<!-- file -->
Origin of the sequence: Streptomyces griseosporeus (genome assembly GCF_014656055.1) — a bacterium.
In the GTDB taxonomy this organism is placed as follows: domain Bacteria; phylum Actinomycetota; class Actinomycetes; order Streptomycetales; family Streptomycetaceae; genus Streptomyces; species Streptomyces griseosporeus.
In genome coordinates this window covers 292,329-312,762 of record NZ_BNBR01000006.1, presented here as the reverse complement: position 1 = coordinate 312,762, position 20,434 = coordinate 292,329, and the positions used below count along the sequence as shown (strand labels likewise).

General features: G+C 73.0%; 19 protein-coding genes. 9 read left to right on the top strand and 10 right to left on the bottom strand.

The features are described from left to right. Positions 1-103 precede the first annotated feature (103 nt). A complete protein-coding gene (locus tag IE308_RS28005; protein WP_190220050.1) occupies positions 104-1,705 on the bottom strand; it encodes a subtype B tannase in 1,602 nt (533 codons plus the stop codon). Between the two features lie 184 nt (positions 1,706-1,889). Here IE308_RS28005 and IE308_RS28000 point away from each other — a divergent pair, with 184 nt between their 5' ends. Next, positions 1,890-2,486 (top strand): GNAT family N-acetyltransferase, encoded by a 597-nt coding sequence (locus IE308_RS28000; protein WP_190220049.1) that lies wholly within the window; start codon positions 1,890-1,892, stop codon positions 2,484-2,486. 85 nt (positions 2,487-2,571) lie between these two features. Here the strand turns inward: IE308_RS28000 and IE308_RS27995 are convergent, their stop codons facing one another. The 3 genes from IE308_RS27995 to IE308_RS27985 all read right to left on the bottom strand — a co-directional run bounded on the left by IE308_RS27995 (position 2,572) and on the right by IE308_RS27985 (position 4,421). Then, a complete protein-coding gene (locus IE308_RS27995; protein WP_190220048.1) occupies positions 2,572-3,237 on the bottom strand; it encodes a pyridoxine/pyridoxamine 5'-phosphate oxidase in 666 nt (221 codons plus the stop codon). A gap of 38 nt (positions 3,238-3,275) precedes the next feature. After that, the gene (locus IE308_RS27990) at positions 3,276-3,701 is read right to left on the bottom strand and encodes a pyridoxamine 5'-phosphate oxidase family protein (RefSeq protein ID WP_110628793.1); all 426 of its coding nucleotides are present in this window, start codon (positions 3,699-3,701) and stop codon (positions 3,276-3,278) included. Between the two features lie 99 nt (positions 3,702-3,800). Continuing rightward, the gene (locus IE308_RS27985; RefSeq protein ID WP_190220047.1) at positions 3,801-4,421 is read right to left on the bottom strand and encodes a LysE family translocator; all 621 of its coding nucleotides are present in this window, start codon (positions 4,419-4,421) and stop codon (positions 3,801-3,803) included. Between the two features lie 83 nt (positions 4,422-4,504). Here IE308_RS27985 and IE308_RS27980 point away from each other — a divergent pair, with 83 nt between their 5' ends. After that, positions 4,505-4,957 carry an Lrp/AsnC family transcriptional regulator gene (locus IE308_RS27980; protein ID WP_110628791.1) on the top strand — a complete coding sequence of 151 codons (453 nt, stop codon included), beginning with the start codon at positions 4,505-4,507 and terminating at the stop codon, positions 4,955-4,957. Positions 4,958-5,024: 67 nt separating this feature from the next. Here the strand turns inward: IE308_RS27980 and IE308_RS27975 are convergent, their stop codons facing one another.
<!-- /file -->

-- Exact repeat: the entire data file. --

Origin of the sequence: Streptomyces griseosporeus (genome assembly GCF_014656055.1) — a bacterium.
In the GTDB taxonomy this organism is placed as follows: domain Bacteria; phylum Actinomycetota; class Actinomycetes; order Streptomycetales; family Streptomycetaceae; genus Streptomyces; species Streptomyces griseosporeus.
In genome coordinates this window covers 292,329-312,762 of record NZ_BNBR01000006.1, presented here as the reverse complement: position 1 = coordinate 312,762, position 20,434 = coordinate 292,329, and the positions used below count along the sequence as shown (strand labels likewise).

General features: G+C 73.0%; 19 protein-coding genes. 9 read left to right on the top strand and 10 right to left on the bottom strand.

The features are described from left to right. Positions 1-103 precede the first annotated feature (103 nt). A complete protein-coding gene (locus tag IE308_RS28005; protein WP_190220050.1) occupies positions 104-1,705 on the bottom strand; it encodes a subtype B tannase in 1,602 nt (533 codons plus the stop codon). Between the two features lie 184 nt (positions 1,706-1,889). Here IE308_RS28005 and IE308_RS28000 point away from each other — a divergent pair, with 184 nt between their 5' ends. Next, positions 1,890-2,486 (top strand): GNAT family N-acetyltransferase, encoded by a 597-nt coding sequence (locus IE308_RS28000; protein WP_190220049.1) that lies wholly within the window; start codon positions 1,890-1,892, stop codon positions 2,484-2,486. 85 nt (positions 2,487-2,571) lie between these two features. Here the strand turns inward: IE308_RS28000 and IE308_RS27995 are convergent, their stop codons facing one another. The 3 genes from IE308_RS27995 to IE308_RS27985 all read right to left on the bottom strand — a co-directional run bounded on the left by IE308_RS27995 (position 2,572) and on the right by IE308_RS27985 (position 4,421). Then, a complete protein-coding gene (locus IE308_RS27995; protein WP_190220048.1) occupies positions 2,572-3,237 on the bottom strand; it encodes a pyridoxine/pyridoxamine 5'-phosphate oxidase in 666 nt (221 codons plus the stop codon). A gap of 38 nt (positions 3,238-3,275) precedes the next feature. After that, the gene (locus IE308_RS27990) at positions 3,276-3,701 is read right to left on the bottom strand and encodes a pyridoxamine 5'-phosphate oxidase family protein (RefSeq protein ID WP_110628793.1); all 426 of its coding nucleotides are present in this window, start codon (positions 3,699-3,701) and stop codon (positions 3,276-3,278) included. Between the two features lie 99 nt (positions 3,702-3,800). Continuing rightward, the gene (locus IE308_RS27985; RefSeq protein ID WP_190220047.1) at positions 3,801-4,421 is read right to left on the bottom strand and encodes a LysE family translocator; all 621 of its coding nucleotides are present in this window, start codon (positions 4,419-4,421) and stop codon (positions 3,801-3,803) included. Between the two features lie 83 nt (positions 4,422-4,504). Here IE308_RS27985 and IE308_RS27980 point away from each other — a divergent pair, with 83 nt between their 5' ends. After that, positions 4,505-4,957 carry an Lrp/AsnC family transcriptional regulator gene (locus IE308_RS27980; protein ID WP_110628791.1) on the top strand — a complete coding sequence of 151 codons (453 nt, stop codon included), beginning with the start codon at positions 4,505-4,507 and terminating at the stop codon, positions 4,955-4,957. Positions 4,958-5,024: 67 nt separating this feature from the next. Here the strand turns inward: IE308_RS27980 and IE308_RS27975 are convergent, their stop codons facing one another.